By the very nature of the word charizomai (from charis = grace) requires one to be a grace (Spirit) filled believer (Eph 5:18) in order to fulfill the requirement to forgive freely, graciously and ungrudgingly (a supernatural, Spirit empowered work! Little wonder that earlier Paul had prayed the Ephesian saints would be "strengthened with power [dunamis] through God's Spirit in the inner man" = Eph 3:16+). Stated another way, charizomai represents the exercise of grace in freely forgiving.

Geneva Bible Notes (1599) - "An argument taken from the example of Christ, most grave and strong, both for the pardoning of those injuries which have been done to us by our greatest enemies, and much more for having consideration of the miserable, and using moderation and gentle behaviour towards all men."

Pfeiffer says that "The only way we can be enabled to forgive is through the forgiveness which we ourselves already have received for Christ’s sake (Ed: And which is "dispensed" by the Spirit of Christ). As God’s love produces our love, so our realization of God’s forgiveness produces our forgiveness of others (Ed: Enabled of course by the Holy Spirit). (cf. 1Jn 4:19)."

The People's Bible - What our Father has done—that makes all the difference in the world! His actions not only set a pattern and serve as a model, but they give loveless sinners new hearts and new minds. It is God who creates the new man in Christians, who now have the power and the ability to forgive a repentant brother or sister (Ed: And even those who don't repent!). And Christians will do it. They will not merely go through the motions but will forgive sincerely—from their hearts. They can do so because they are now living lives of love, in imitation of their heavenly Father. “We love because he first loved us” (1Jn 4:19). (Panning, A. J. Galatians, Ephesians. The People's Bible Milwaukee, Wis.: Northwestern Pub. House)

Warren Wiersbe - Here Paul put his finger on the basic cause of a bitter attitude: We cannot forgive people. An unforgiving spirit is the devil's playground (cp Ep 4:26, 27+), and before long it becomes the Christian's battleground. If somebody hurts us, either deliberately or unintentionally, and we do not forgive him, then we begin to develop bitterness within, which hardens the heart. We should be tenderhearted and kind, but instead we are hardhearted and bitter. Actually, we are not hurting the person who hurt us; we are only hurting ourselves. Bitterness in the heart makes us treat others the way Satan treats them, when we should treat others the way God has treated us. In His gracious kindness, God has forgiven us, and we should forgive others. We do not forgive for our sake (though we do get a blessing from it) or even for their sake, but for Jesus’ sake. Learning how to forgive and forget is one of the secrets of a happy Christian life. Review once again the motives for “walking in purity”: We are members one of another (Ep 4:25+); Satan wants to get a foothold in our lives (Ep 4:27+); we ought to share with others (Ep 4:28+); we ought to build one another up (Ep 4:29+); and we ought not to grieve God (Ep 4:30+). And, after all, we have been raised from the dead—so why wear the grave clothes? (Ep 4:22+, Ep 4:23+) Jesus says of us as He said of Lazarus: “Loose him, and let him go!” (Jn 11:44KJV) (Bible Exposition Commentary. 1989. Victor) (Bolding and color added for emphasis)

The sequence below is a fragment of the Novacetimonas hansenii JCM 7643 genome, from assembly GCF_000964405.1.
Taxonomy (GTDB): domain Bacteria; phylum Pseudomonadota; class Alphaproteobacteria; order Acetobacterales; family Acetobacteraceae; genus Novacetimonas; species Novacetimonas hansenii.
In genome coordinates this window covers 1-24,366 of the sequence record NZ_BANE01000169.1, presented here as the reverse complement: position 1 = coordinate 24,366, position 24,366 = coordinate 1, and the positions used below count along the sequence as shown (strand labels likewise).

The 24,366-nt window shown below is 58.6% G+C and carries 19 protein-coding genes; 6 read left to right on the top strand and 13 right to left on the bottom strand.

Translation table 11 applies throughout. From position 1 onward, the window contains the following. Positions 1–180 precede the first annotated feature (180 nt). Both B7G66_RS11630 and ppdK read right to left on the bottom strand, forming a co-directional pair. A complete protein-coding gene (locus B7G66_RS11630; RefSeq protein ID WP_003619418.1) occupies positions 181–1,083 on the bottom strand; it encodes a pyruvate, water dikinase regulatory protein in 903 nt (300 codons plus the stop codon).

Each other (1438) (heautois) is the third third person reflexive pronoun which in this context emphasizes the fact that believers are all members of Christ’s body—everyone members one of another. As Alford phrases it "Doing as a body for yourselves that which God did once for you all”


Just as God in Christ has forgiven us (cp Col 2:13+) - The underlying motive (and power) for believers to forgive others is God's action through Christ toward us (cp 1Jn 3:16) and the gift of His Spirit Who enables us. The believer's duty (even privilege) is to forgive, based on the doctrine that we have been forgiven. Revelation always calls for a response from the heart (cp Mt 18:35). If the revelation remains in the head, we run the risk of becoming modern day Pharisees, hearers but not doers of truth. What we believe should always determine how we behave. If we believe (and comprehend to some degree the measure of) God's immeasurable forgiveness, we should behave according to that truth in which we trust.

As someone has said, God's imperatives (commands, instructions) are always preceded by His indicatives (mood of reality = statement of objective fact).

It follows that we as God's children are most like our Father when we exercise the Spirit enabled, supernatural grace of forgiving those who have offended us and in a sense owe us a "debt". The old adage is appropriate "Like Father, like son." As sons (and daughters) we are to accurately reflect His character, especially His gift of unconditional forgiveness, to a lost, skeptical and cynical world which desperately needs to see God's love in action vis–à–vis forgiveness freely given to those who don't deserve it! (cp Mt 5:16+, Php 2:15+).


Just as (2531) (kathos from kata = down + hos = as) is a marker of cause or reason and here designates the grounds on which believers are enabled and (should be) motivated to forgive others. It conveys the sense of “in the same way as", "just like", "according as", "to the degree that". Meditate on this transformative truth! It should serve as a strong motive to supernaturally stimulate us to forgive those who have wronged us!